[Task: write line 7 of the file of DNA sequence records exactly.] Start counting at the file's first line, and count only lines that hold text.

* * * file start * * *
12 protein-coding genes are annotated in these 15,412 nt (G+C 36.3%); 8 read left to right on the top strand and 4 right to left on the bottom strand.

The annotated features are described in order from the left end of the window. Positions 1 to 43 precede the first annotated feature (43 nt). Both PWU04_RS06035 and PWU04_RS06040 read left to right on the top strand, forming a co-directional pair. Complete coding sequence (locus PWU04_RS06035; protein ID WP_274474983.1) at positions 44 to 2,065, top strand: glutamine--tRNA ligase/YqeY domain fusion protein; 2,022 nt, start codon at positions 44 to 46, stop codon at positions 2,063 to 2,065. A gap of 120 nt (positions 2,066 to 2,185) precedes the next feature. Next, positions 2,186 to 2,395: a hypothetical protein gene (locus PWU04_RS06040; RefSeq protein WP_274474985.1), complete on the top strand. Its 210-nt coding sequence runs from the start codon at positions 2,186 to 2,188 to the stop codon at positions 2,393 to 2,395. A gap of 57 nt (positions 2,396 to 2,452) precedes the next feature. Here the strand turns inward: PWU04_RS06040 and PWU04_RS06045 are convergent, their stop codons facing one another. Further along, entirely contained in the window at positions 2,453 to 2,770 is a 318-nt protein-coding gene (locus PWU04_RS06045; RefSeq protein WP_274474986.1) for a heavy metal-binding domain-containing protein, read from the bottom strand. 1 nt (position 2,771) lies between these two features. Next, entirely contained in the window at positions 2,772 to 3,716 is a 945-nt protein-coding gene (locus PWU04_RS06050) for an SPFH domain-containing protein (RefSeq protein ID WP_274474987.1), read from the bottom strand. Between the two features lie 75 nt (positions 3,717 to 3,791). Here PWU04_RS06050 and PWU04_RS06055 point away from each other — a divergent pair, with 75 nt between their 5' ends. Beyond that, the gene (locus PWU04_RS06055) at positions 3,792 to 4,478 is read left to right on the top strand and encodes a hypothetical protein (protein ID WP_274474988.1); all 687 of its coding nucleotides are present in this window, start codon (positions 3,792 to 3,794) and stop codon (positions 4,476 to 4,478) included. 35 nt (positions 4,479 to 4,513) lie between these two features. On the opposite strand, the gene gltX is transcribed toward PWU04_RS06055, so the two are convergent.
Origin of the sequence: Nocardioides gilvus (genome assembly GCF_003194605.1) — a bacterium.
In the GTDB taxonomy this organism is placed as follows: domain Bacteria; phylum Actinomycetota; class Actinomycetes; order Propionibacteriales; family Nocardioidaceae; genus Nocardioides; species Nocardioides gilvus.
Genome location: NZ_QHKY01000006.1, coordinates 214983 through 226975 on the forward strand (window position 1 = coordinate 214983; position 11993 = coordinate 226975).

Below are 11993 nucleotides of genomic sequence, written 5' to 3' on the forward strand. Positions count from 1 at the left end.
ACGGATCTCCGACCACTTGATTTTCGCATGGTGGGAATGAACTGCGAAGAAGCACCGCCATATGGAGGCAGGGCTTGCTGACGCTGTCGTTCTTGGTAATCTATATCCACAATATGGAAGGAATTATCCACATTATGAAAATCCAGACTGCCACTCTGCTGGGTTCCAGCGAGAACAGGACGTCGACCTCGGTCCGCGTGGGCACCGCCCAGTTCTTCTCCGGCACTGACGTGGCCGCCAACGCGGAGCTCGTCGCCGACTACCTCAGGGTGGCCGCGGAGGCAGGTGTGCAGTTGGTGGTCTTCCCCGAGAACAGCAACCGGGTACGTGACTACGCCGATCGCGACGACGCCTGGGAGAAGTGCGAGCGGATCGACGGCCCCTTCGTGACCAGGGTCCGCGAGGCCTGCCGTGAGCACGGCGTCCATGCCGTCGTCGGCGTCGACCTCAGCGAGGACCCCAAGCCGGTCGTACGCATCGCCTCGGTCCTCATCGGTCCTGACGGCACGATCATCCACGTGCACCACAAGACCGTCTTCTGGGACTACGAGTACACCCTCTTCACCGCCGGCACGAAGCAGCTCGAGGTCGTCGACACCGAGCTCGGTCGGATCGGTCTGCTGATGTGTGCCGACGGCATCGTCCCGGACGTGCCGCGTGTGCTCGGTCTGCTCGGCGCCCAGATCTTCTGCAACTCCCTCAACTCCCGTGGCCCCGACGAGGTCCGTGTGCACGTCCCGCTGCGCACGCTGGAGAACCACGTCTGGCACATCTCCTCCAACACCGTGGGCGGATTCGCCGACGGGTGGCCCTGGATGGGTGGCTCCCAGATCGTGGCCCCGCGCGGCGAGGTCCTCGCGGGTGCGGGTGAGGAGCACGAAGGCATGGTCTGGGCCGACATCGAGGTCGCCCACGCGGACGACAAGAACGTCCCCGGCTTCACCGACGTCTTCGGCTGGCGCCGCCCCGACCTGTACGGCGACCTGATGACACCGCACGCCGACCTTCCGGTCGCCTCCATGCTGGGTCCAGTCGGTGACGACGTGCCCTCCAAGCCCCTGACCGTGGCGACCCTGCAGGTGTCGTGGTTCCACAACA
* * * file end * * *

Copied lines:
ACGGATCTCCGACCACTTGATTTTCGCATGGTGGGAATGAACTGCGAAGAAGCACCGCCATATGGAGGCAGGGCTTGCTGACGCTGTCGTTCTTGGTAATCTATATCCACAATATGGAAGGAATTATCCACATTATGAAAATCCAGACTGCCACTCTGCTGGGTTCCAGCGAGAACAGGACGTCGACCTCGGTCCGCGTGGGCACCGCCCAGTTCTTCTCCGGCACTGACGTGGCCGCCAACGCGGAGCTCGTCGCCGACTACCTCAGGGTGGCCGCGGAGGCAGGTGTGCAGTTGGTGGTCTTCCCCGAGAACAGCAACCGGGTACGTGACTACGCCGATCGCGACGACGCCTGGGAGAAGTGCGAGCGGATCGACGGCCCCTTCGTGACCAGGGTCCGCGAGGCCTGCCGTGAGCACGGCGTCCATGCCGTCGTCGGCGTCGACCTCAGCGAGGACCCCAAGCCGGTCGTACGCATCGCCTCGGTCCTCATCGGTCCTGACGGCACGATCATCCACGTGCACCACAAGACCGTCTTCTGGGACTACGAGTACACCCTCTTCACCGCCGGCACGAAGCAGCTCGAGGTCGTCGACACCGAGCTCGGTCGGATCGGTCTGCTGATGTGTGCCGACGGCATCGTCCCGGACGTGCCGCGTGTGCTCGGTCTGCTCGGCGCCCAGATCTTCTGCAACTCCCTCAACTCCCGTGGCCCCGACGAGGTCCGTGTGCACGTCCCGCTGCGCACGCTGGAGAACCACGTCTGGCACATCTCCTCCAACACCGTGGGCGGATTCGCCGACGGGTGGCCCTGGATGGGTGGCTCCCAGATCGTGGCCCCGCGCGGCGAGGTCCTCGCGGGTGCGGGTGAGGAGCACGAAGGCATGGTCTGGGCCGACATCGAGGTCGCCCACGCGGACGACAAGAACGTCCCCGGCTTCACCGACGTCTTCGGCTGGCGCCGCCCCGACCTGTACGGCGACCTGATGACACCGCACGCCGACCTTCCGGTCGCCTCCATGCTGGGTCCAGTCGGTGACGACGTGCCCTCCAAGCCCCTGACCGTGGCGACCCTGCAGGTGTCGTGGTTCCACAACA